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Apple Announces Final Cut Pro X 10.4: Here's What's New

Check out our Final Cut Pro: Multicam Techniques course!

Check out our FCP X online training videos here: https://www.macprovideo.com/tutorials/finalcutpro-application

There’s a new version of FCP X — not yet officially named 10.4 — and it’s not ready for release. But in a break with tradition, Apple today showed this not-yet-final version of FCP X to attendees of the FCP X Creative Summit, and let us take photos and videos. I don’t have a copy of the software myself, but I’ve seen the demo, played with it in person, and I can tell you all about what’s going to be released later this year.

No stitching support — use your camera manufacturer’s solution — but everything else is very slick

No stitching support — use your camera manufacturer’s solution — but everything else is very slick

VR / 360° Support

The highest profile feature of this new release is full support for working with 360° video, including VR headset support with the HTC Vive. Working with equirectangular 2:1 footage in the main viewer, you can choose to see a “normal” view in a headset. This means a director or producer could see what an end-viewer will see, while an editor sees everything as usual. If you don’t have a headset, you can pan around a flat version in a second on-screen window instead. This is also a valuable feature for delivery of 360° material to a more traditional output space — simply choose where you want the viewpoint to be.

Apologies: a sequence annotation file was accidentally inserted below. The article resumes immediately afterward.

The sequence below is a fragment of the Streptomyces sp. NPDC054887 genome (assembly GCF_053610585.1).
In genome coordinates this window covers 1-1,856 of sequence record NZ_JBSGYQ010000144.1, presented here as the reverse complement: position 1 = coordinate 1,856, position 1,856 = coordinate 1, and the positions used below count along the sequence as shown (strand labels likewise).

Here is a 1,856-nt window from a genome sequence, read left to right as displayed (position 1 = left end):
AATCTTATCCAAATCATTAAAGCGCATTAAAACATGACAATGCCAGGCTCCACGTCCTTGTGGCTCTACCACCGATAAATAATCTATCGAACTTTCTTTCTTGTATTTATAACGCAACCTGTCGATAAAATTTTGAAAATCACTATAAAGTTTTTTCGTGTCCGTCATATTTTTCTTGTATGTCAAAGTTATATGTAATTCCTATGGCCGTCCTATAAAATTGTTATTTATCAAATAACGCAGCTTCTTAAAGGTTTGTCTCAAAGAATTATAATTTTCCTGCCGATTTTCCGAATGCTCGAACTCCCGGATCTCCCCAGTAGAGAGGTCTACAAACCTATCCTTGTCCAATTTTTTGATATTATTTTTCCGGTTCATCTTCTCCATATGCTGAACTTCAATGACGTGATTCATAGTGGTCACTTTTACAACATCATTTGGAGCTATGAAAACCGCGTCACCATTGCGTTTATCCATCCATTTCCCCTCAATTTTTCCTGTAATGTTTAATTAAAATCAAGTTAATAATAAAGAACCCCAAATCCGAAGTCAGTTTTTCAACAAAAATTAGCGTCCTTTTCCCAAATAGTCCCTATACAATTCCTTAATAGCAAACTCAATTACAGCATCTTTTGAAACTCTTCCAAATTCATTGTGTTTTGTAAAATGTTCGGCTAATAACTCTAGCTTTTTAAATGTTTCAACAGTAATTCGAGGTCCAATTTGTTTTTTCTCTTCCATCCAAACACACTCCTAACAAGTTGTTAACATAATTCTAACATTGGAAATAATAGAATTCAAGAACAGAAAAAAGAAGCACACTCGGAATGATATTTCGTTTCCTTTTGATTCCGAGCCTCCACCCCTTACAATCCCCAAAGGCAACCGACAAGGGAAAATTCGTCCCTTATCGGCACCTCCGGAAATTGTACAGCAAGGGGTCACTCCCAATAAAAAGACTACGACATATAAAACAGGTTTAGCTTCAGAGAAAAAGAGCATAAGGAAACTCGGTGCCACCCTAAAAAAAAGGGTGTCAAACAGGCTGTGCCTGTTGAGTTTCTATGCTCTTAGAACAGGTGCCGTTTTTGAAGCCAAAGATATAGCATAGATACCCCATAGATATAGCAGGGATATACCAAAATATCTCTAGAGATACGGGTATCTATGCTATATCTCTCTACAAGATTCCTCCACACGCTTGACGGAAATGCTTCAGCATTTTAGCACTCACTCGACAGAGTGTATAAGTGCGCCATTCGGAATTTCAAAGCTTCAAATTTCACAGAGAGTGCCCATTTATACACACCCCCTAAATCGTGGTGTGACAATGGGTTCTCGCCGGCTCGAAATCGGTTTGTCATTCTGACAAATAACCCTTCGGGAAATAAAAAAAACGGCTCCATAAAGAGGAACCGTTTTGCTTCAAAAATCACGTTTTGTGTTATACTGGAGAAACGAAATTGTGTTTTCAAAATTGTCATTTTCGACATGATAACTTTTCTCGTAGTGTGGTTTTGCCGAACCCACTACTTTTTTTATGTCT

Horizon problems related to an off-angle camera are easy to fix — just push the content around by hand and it’s automatically corrected. The controls on show are slick, and work just like the rest of FCP X. Nothing feels bolted on — the VR view works like the existing multicam view — and it won’t be hard to learn fi you want to dip your toes into VR production.

A selection of 360°-capable titles and effects are welcome

A selection of 360°-capable titles and effects are welcome

Motion has been updates to support 360° workflows too, and a selection of titles and effects optimized for 360° are included. A very useful cloning effect called 360° Patch will let video creators cover up any evidence of their tripods at the base of their videos — or of course you could put a logo there if you prefer.

Yes, yes, yes, it’s finally curves — and a great set of curves too

Yes, yes, yes, it’s finally curves — and a great set of curves too

Advanced Color Correction

Curves! I’ve been asking for years, and though third party plug-ins Color Finale and Chromatic have both filled the gap, it’s fantastic to see professional curves controls that really stretch what’s possible. You can use not only Luma / Red / Green / Blue curves, but there’s a full range of HSL Curves, including the professionally-oriented Hue vs Sat, Sat vs Sat and curves that affect just one small range of colors (e.g. oranges) at once.